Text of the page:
The Bulgarian parliament has ratified the inter-governmental agreement on the Nabucco gas transport project, implicitly confirming its preference for Nabucco over Gazprom’s South Stream.
The previous Bulgarian government had joined South Stream in 2008 but Russia’s January 2009 gas supply cut-off (which targeted Ukraine, but hit Bulgaria the hardest) caused even the Russia-friendly parties in Bulgaria to lose confidence in the country’s reliability as a supplier.
Meanwhile, Bulgaria and Greece are finalizing construction of an inter-connector between their respective gas transmission networks. The link can serve to supply Bulgaria in emergency situations with gas volumes from the Turkey-Greece-Italy inter-connector. Bulgaria and Romania are scheduled to link their networks in 2011, creating additional supply options in emergencies.
The Nabucco consortium has scheduled an open season from July to October. If successful, this should be followed by the final investment decision by the end of the year. Half of the pipeline’s transport capacities must be tendered out in the open season. Nabucco will offer long-term transportation contracts of 20-25 years to reassure financial investors.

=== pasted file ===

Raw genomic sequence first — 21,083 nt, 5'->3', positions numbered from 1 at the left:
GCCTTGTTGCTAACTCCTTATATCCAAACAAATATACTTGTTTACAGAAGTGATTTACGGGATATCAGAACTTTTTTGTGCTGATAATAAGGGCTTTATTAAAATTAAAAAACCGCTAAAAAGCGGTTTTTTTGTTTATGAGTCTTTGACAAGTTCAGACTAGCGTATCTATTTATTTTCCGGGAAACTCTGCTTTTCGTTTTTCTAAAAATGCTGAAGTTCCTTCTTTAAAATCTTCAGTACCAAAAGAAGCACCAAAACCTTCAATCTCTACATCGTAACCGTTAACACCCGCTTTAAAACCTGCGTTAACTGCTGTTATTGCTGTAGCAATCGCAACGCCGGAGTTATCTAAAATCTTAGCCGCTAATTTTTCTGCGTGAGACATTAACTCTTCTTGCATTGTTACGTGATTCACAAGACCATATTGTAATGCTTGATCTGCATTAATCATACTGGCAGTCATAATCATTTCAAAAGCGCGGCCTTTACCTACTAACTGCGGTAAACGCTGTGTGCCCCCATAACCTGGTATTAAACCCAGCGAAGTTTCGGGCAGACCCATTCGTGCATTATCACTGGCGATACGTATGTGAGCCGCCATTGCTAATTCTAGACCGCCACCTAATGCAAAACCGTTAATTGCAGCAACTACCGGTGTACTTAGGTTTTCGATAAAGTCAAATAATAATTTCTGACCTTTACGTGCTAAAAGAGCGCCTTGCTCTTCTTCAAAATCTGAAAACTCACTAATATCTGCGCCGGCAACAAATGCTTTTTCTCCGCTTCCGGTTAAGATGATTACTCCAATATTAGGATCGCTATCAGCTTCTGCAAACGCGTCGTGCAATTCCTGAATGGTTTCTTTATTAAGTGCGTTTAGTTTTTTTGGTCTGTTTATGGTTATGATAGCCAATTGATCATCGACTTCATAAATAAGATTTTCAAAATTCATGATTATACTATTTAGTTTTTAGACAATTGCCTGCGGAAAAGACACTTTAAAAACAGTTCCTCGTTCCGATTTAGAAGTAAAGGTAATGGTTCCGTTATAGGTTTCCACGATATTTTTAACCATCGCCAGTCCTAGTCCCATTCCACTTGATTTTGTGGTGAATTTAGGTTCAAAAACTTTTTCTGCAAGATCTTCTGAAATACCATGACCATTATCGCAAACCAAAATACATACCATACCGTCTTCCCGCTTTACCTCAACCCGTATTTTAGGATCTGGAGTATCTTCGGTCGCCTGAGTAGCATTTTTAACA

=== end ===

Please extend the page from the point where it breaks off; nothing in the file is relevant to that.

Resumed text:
Surprisingly, the U.S. State Department’s Special Envoy for Eurasian energy affairs, Richard Morningstar, seems to back allowing Gazprom to become a user of the Nabucco pipeline. At a meeting in Washington he suggested inviting Gazprom to use part of the Nabucco pipeline’s capacity for Russian gas.
“It may make sense to invite Russia as a supplier country into the Nabucco pipeline. Russia could perhaps supply gas through Blue Stream to Turkey [for Nabucco]. This would make it possible for Russia to participate in the project, not as a controlling party, but as one participant; and considering the global financial situation, this would be a fully rational way to proceed. If we talk about this to the Russians candidly, we may receive interesting answers,” he said.